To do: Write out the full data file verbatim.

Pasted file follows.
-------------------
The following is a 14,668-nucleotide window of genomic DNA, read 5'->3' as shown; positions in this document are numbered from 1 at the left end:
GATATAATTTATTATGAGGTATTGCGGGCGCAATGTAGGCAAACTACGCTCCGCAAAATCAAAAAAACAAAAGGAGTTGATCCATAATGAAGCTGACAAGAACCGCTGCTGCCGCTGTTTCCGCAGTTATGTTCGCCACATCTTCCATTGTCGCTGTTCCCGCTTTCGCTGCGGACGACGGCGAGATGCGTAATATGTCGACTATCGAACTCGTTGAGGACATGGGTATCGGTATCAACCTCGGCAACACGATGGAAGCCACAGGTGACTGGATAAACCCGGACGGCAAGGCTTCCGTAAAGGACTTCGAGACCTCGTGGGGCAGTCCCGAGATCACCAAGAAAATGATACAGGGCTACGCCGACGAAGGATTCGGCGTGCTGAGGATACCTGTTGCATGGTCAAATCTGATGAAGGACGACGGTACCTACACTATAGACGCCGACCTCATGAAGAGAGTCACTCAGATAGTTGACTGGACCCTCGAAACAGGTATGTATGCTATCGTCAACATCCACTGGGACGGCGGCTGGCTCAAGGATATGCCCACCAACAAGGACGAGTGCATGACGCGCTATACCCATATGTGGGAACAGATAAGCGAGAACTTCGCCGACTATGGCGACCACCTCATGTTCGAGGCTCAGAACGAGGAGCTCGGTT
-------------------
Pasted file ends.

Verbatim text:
The following is a 14,668-nucleotide window of genomic DNA, read 5'->3' as shown; positions in this document are numbered from 1 at the left end:
GATATAATTTATTATGAGGTATTGCGGGCGCAATGTAGGCAAACTACGCTCCGCAAAATCAAAAAAACAAAAGGAGTTGATCCATAATGAAGCTGACAAGAACCGCTGCTGCCGCTGTTTCCGCAGTTATGTTCGCCACATCTTCCATTGTCGCTGTTCCCGCTTTCGCTGCGGACGACGGCGAGATGCGTAATATGTCGACTATCGAACTCGTTGAGGACATGGGTATCGGTATCAACCTCGGCAACACGATGGAAGCCACAGGTGACTGGATAAACCCGGACGGCAAGGCTTCCGTAAAGGACTTCGAGACCTCGTGGGGCAGTCCCGAGATCACCAAGAAAATGATACAGGGCTACGCCGACGAAGGATTCGGCGTGCTGAGGATACCTGTTGCATGGTCAAATCTGATGAAGGACGACGGTACCTACACTATAGACGCCGACCTCATGAAGAGAGTCACTCAGATAGTTGACTGGACCCTCGAAACAGGTATGTATGCTATCGTCAACATCCACTGGGACGGCGGCTGGCTCAAGGATATGCCCACCAACAAGGACGAGTGCATGACGCGCTATACCCATATGTGGGAACAGATAAGCGAGAACTTCGCCGACTATGGCGACCACCTCATGTTCGAGGCTCAGAACGAGGAGCTCGGTT